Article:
14. Eric J. Bartelsman & Wayne Gray, 1996. "The NBER Manufacturing Productivity Database," NBER Technical Working Papers 0205, National Bureau of Economic Research, Inc.
  15. White, Michelle J., 1976. "Firm suburbanization and urban subcenters," Journal of Urban Economics, Elsevier, vol. 3(4), pages 323-343, October.
  16. Margo, Robert A., 1992. "Explaining the postwar suburbanization of population in the United States: The role of income," Journal of Urban Economics, Elsevier, vol. 31(3), pages 301-310, May.
  17. Brueckner, Jan K., 1987. "The structure of urban equilibria: A unified treatment of the muth-mills model," Handbook of Regional and Urban Economics, in: E. S. Mills (ed.), Handbook of Regional and Urban Economics, edition 1, volume 2, chapter 20, pages 821-845 Elsevier.
  18. Mills, Edwin S., 1992. "The measurement and determinants of suburbanization," Journal of Urban Economics, Elsevier, vol. 32(3), pages 377-387, November.
  19. Ross, Stephen & Yinger, John, 1995. "Comparative static analysis of open urban models with a full labor market and suburban employment," Regional Science and Urban Economics, Elsevier, vol. 25(5), pages 575-605, October.
  20. Gin, Alan & Sonstelie, Jon, 1992. "The streetcar and residential location in nineteenth century Philadelphia," Journal of Urban Economics, Elsevier, vol. 32(1), pages 92-107, July.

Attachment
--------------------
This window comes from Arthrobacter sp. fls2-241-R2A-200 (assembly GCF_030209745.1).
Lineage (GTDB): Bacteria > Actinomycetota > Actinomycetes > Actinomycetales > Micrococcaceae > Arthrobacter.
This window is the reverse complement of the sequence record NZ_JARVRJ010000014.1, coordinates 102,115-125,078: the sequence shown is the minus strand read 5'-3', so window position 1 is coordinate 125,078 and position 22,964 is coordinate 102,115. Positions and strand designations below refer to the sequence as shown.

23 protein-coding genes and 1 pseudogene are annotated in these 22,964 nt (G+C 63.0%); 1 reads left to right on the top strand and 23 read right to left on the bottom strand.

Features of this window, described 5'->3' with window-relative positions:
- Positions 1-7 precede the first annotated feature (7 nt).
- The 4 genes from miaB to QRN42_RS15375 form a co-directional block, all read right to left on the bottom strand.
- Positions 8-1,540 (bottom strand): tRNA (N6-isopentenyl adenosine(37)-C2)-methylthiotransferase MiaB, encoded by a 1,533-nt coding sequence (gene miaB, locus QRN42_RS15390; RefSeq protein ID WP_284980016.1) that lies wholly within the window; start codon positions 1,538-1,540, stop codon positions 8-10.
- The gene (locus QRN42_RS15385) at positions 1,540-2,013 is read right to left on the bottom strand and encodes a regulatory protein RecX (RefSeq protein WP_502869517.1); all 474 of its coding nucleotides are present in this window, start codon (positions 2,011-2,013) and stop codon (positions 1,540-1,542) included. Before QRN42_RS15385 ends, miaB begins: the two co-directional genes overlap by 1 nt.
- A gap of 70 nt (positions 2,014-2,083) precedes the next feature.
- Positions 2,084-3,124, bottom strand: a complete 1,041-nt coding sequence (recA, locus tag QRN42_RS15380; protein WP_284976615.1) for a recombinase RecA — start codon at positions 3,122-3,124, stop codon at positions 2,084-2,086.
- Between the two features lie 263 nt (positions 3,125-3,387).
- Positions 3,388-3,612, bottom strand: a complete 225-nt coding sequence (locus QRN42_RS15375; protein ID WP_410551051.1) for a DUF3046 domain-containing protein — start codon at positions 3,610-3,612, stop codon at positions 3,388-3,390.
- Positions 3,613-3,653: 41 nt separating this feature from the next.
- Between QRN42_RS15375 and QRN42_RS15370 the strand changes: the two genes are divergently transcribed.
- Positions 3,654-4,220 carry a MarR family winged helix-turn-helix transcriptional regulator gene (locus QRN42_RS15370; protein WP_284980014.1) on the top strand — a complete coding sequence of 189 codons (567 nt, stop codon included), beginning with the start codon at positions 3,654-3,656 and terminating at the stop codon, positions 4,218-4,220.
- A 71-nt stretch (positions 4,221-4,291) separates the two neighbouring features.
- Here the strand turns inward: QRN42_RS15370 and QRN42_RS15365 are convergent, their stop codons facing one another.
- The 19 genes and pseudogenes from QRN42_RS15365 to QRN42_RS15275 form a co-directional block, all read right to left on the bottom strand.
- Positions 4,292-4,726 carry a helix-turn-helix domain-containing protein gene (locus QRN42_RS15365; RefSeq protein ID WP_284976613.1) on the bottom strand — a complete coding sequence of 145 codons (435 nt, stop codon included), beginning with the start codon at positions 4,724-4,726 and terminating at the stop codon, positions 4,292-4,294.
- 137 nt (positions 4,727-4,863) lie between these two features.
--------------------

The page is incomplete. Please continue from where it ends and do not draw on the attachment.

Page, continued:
21. Mieszkowski, Peter & Smith, Barton, 1991. "Analyzing urban decentralization : The case of Houston," Regional Science and Urban Economics, Elsevier, vol. 21(2), pages 183-199, July.
  22. Henderson, Vernon & Mitra, Arindam, 1996. "The new urban landscape: Developers and edge cities," Regional Science and Urban Economics, Elsevier, vol. 26(6), pages 613-643, December.
  23. Edward L. Glaeser, 1998. "Are Cities Dying?," Journal of Economic Perspectives, American Economic Association, vol. 12(2), pages 139-160, Spring.
  24. Macauley, Molly K., 1985. "Estimation and recent behavior of urban population and employment density gradients," Journal of Urban Economics, Elsevier, vol. 18(2), pages 251-260, September.
  25. Carlino, Gerald A., 1985. "Declining city productivity and the growth of rural regions: A test of alternative explanations," Journal of Urban Economics, Elsevier, vol. 18(1), pages 11-27, July.
Full references (including those not matched with items on IDEAS)

Citations

Blog mentions